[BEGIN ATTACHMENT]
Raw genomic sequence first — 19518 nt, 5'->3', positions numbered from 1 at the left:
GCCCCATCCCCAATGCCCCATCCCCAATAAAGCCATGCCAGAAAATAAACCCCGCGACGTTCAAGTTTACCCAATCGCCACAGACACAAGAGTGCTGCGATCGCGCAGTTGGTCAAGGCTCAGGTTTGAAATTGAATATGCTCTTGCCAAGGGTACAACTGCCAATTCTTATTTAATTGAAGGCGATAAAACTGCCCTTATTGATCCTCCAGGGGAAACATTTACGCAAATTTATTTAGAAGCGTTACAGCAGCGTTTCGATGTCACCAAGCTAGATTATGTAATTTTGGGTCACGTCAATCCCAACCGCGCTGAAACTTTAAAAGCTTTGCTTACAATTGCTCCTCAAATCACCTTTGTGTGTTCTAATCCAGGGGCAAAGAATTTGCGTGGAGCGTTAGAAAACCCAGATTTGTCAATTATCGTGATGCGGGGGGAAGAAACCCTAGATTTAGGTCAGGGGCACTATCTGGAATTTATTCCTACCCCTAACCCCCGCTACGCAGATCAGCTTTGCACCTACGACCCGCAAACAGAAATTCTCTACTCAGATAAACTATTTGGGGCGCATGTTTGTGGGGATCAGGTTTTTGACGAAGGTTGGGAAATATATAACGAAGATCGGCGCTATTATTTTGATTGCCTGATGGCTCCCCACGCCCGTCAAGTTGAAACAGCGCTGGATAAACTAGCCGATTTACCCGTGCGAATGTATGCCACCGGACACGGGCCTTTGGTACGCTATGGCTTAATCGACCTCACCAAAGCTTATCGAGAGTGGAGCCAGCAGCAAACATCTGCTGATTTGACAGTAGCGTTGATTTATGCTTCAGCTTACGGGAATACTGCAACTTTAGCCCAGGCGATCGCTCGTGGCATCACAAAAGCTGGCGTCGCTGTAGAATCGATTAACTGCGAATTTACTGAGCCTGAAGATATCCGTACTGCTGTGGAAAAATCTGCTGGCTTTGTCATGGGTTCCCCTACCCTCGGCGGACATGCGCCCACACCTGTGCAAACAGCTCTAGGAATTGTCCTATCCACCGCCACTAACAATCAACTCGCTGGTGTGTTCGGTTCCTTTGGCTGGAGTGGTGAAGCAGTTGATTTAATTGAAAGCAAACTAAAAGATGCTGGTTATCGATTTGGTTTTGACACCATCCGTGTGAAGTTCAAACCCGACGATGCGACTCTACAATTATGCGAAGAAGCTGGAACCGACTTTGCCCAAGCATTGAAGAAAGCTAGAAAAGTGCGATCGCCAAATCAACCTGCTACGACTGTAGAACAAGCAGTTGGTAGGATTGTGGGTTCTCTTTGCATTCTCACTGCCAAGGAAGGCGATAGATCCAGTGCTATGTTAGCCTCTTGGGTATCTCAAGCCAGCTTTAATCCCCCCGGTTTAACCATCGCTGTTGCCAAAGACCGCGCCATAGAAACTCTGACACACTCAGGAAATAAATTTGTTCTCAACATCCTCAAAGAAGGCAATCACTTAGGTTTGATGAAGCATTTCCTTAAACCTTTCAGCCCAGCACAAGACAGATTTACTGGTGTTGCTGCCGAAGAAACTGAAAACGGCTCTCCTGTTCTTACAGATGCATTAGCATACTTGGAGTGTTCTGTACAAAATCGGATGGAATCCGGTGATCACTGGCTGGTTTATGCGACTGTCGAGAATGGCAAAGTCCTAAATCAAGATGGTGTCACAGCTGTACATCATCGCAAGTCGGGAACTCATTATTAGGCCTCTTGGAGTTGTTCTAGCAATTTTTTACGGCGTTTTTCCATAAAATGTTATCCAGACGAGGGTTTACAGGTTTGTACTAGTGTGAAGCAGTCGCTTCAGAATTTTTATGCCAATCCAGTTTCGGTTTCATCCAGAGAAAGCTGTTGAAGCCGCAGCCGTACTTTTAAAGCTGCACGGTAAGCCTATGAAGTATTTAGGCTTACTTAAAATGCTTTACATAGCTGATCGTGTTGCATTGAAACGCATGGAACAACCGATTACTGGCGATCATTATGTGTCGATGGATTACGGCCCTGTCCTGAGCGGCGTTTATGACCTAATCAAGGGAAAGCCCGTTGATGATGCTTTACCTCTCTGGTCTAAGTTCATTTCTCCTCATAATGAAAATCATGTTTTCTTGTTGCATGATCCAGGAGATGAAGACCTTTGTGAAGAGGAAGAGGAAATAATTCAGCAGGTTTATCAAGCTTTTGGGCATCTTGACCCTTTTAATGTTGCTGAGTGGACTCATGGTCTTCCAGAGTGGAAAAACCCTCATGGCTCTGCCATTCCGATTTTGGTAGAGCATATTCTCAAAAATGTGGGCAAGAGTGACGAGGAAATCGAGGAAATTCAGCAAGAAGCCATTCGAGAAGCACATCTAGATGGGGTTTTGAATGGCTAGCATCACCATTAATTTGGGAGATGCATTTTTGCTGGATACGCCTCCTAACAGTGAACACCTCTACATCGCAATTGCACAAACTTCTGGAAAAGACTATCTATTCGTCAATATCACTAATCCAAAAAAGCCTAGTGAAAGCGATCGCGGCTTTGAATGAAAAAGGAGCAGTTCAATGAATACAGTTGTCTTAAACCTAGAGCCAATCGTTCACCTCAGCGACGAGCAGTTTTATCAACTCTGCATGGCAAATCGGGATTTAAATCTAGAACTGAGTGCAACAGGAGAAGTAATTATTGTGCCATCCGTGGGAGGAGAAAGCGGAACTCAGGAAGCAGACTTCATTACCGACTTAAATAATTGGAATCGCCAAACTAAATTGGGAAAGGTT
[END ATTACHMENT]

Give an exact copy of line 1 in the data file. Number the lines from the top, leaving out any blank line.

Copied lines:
Raw genomic sequence first — 19518 nt, 5'->3', positions numbered from 1 at the left: